“Loretta Young was the epitome of a lady. She really was one of a kind. She was class, class, class—both on and off the screen,” wrote Norman Brokow, Loretta’s personal friend and agent for 50 years. On her 1953 to 1962 television show, Letters to Loretta, Loretta made a dramatic entrance through her living-room door turning just right so viewers could see the front and back of her dress’s whirling skirt and her tiny waist. There is a thin line between class and trash and nobody knew the difference better than Loretta Young.

Kitty Carlisle Hart (1910-2007) was another lady with class. According to Gail Sheehy’s book, Sex and the Seasoned Woman, Kitty was the only woman at age 95 who was still being booked to sing at supper clubs. When asked how she maintained her magnetism Kitty replied, “I twinkle. I give older men the same thing that younger men need—somebody to listen to them. I’m a good listener.” She captured playwright Moss Hart by listening to him with rapt attention and making expressive responses. Kitty believed that seduction was mainly a head trip. “Real sex appeal is in the imagination,” said Kitty.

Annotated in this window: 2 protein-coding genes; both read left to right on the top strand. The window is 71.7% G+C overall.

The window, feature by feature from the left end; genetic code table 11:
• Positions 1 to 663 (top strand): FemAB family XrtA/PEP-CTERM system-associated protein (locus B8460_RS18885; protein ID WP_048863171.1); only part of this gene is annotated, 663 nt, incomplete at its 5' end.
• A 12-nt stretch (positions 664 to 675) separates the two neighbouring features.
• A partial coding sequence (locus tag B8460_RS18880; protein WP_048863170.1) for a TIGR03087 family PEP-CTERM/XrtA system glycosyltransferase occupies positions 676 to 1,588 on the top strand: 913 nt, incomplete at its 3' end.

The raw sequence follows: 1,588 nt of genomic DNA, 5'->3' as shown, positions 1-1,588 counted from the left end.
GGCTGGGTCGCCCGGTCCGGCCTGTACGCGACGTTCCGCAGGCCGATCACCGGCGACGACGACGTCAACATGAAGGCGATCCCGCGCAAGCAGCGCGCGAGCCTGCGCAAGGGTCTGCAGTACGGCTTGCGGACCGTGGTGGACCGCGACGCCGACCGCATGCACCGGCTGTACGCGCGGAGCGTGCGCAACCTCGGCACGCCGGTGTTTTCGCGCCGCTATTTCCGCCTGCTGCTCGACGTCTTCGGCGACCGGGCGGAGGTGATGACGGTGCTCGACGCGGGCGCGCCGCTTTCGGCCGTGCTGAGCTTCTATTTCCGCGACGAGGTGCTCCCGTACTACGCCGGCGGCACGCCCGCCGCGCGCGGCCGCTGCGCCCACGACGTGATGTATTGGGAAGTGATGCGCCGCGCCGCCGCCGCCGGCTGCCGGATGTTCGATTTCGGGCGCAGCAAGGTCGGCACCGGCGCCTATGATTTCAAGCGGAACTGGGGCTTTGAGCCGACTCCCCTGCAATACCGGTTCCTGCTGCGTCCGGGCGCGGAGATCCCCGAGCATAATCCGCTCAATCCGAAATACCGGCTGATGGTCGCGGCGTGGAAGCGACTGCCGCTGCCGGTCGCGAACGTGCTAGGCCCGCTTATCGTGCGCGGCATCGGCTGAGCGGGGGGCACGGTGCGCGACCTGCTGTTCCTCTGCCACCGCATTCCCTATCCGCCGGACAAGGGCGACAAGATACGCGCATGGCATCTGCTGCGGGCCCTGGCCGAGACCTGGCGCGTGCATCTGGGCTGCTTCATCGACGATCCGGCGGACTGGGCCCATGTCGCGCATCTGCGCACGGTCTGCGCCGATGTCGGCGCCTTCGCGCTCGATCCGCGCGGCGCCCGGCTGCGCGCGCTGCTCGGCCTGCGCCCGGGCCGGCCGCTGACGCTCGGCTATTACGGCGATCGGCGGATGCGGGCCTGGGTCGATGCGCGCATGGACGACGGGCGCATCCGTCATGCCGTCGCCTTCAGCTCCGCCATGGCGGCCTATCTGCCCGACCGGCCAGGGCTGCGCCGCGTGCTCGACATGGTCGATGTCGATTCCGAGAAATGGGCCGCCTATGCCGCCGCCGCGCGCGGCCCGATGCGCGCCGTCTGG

Discipline was the key to Kitty’s youthful appearance. She never gave into growing old. She walked every day and practiced her own anti-aging exercises. She liked going out and in three months time, she might spend one night a week at home. Kitty learned to take full advantage of her independence and freedom. Moss Hart died when Kitty was just 51 and Kitty’s vitality kept beaus fluttering around her for over 40+ years. It was her zest for life and love that kept audiences at her feet. At 95, she was still working and still dating.

When dating, women frequently want to go dancing. They want to be up and active not sitting. According to Sheehy, when Dee Williams of Mesa, Arizona lost her husband on Thanksgiving Eve in 1986, “She worked out her grief by going to 187 dances the following year. By the calendar, Dee is 72. According to her doctor, her body is about 29. She dances almost every dance.” The interaction and partnering between the man and the woman allow them to relax and be themselves.

“I believe in living in the eternal now; in living today, not in yesterday or tomorrow,” said Loretta Young. According to Charles Champlin of the Los Angeles Times, “Loretta Young defied the years better than any actress I can think of.”

Age, like sex appeal, is all in the imagination.

About The Author